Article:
Stephen Walt, co-author with John Miersheimer of the best-selling book The Israel Lobby, has recently started a blog on FP [Foreign Policy]. It is well worth reading. Pithy and factual Walt brings undoubted expertise to his analysis of whatever he is writing on.
In one of his recent pieces "The more things change...." he writes:
"Several prominent bloggers (including Andrew Sullivan, Juan Cole, and Matt Yglesias) have taken note of Ehud Olmert's remarkable statement claiming credit for getting the United States to abstain from the U.N. Security Council Resolution on Gaza, even though the United States had helped write it. Sullivan suggests that the episode reveals just how differently the government of Israel was treated compared to other governments during the Bush years.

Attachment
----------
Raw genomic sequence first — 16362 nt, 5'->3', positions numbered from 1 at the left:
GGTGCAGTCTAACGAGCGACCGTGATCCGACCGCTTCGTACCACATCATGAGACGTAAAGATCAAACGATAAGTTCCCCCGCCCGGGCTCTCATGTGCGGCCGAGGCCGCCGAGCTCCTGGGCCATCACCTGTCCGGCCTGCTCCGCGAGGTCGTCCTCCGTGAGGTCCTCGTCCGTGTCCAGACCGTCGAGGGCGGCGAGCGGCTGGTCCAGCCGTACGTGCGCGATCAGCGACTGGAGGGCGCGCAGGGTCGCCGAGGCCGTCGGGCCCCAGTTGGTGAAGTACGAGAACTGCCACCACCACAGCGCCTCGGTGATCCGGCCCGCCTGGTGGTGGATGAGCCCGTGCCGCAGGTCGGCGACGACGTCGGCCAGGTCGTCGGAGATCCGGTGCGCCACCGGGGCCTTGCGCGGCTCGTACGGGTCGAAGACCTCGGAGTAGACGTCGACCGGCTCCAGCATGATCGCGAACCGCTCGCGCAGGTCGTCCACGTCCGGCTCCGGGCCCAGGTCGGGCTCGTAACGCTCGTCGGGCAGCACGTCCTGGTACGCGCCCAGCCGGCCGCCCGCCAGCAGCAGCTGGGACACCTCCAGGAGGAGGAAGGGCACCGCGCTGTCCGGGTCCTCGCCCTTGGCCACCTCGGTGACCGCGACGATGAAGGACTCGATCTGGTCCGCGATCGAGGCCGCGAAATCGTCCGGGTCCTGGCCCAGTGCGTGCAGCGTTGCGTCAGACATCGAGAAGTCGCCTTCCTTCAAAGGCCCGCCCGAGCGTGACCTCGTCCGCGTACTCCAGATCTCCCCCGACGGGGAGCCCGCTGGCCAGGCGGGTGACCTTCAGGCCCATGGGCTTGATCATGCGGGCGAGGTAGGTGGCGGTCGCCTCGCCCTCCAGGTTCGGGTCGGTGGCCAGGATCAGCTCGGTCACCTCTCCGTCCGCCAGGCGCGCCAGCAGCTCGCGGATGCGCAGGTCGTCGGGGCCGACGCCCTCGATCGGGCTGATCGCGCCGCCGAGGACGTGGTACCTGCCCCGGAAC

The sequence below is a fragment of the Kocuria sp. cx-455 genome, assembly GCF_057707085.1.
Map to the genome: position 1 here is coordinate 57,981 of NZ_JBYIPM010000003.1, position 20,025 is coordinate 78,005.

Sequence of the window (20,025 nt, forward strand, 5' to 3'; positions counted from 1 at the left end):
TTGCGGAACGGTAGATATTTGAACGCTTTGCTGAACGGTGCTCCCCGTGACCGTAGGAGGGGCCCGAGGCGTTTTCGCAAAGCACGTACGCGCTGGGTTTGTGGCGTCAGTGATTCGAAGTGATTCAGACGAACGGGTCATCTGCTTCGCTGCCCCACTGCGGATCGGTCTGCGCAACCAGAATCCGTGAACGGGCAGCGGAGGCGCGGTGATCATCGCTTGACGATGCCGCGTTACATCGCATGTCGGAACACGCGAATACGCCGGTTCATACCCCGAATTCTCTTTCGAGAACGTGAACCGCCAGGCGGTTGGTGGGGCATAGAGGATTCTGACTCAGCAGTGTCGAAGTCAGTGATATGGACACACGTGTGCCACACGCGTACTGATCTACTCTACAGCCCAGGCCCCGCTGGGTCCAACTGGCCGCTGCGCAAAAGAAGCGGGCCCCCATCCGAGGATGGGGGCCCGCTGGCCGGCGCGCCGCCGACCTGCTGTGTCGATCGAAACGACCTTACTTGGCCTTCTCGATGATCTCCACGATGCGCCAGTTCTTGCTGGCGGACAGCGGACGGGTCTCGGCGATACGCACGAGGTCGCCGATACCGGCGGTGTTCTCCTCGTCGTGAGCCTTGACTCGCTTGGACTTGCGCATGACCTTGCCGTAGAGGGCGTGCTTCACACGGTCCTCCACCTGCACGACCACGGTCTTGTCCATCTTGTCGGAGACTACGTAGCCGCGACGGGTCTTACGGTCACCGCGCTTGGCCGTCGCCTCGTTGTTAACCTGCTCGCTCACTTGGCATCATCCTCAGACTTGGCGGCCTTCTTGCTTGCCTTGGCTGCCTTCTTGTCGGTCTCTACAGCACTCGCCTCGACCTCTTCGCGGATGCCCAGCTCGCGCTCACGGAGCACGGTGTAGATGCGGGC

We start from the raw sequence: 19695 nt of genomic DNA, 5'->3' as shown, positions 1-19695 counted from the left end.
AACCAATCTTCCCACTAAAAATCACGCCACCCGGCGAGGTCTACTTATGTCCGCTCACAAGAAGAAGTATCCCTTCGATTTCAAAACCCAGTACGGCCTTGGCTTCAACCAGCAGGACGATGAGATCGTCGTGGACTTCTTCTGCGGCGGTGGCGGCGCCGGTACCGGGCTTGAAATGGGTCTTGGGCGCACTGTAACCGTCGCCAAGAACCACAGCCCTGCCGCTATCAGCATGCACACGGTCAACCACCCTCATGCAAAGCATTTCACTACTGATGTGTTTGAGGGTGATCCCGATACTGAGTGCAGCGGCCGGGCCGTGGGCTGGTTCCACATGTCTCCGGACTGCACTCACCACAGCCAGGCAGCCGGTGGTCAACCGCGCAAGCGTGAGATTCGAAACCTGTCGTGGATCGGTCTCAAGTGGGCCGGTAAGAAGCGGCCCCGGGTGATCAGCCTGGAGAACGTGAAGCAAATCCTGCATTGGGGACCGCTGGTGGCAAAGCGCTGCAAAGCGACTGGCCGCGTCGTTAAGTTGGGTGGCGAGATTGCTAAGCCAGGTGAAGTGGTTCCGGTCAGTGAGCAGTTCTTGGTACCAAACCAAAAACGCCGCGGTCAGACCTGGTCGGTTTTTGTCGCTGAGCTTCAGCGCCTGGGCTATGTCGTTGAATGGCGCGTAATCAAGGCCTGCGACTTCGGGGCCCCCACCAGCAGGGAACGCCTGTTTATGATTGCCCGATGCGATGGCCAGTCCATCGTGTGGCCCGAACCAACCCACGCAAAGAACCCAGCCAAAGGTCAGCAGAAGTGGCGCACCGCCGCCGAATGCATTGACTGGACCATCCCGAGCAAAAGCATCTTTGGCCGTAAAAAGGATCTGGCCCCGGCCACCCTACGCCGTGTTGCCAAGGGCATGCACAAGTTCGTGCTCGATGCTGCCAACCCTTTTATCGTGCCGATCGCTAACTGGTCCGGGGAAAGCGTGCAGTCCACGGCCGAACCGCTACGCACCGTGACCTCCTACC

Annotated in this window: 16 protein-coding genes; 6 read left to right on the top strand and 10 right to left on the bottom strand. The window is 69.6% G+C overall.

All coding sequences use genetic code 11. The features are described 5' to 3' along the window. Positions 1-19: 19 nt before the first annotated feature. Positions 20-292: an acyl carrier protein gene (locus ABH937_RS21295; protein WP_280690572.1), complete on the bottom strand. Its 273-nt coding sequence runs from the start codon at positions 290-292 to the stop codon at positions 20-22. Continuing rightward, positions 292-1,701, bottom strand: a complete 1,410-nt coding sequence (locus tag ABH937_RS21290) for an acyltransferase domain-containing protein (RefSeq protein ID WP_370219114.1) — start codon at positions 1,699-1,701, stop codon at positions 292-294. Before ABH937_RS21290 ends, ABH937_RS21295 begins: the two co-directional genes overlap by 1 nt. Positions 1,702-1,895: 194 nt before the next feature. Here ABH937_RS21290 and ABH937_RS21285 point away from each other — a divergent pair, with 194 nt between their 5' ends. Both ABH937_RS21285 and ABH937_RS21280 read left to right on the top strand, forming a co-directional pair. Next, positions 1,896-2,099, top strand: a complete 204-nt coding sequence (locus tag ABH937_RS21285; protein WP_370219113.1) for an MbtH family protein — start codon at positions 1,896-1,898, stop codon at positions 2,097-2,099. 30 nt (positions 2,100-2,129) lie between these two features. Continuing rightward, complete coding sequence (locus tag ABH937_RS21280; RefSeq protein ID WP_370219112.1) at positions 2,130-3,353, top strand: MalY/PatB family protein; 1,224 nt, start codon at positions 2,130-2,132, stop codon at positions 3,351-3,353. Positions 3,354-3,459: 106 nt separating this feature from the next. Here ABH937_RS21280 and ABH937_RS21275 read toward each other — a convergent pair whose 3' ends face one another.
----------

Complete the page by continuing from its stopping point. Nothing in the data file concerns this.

He's right, but this pattern of behavior didn't start in 2001. As a number of participants have chronicled, the Clinton administration let the government of then-Prime Minister Ehud Barak determine the direction and pace of Arab-Israeli peace negotiations and Barak often treated Clinton and his aides in a remarkably peremptory fashion. Even Dennis Ross's memoir The Missing Peace (which is generally sympathetic to the Israeli perspective), betrays repeated irritation at Barak's highhandedness (see especially pp. 530-532, 539, 550-551, 578-580). The apotheosis was Clinton's abortive meeting with Syrian President Hafez al Assad in Geneva in March 2000. Undertaken at Barak's insistence, Clinton later complained to the Israeli PM that the meeting made him feel "like a wooden Indian sitting there doing your bidding."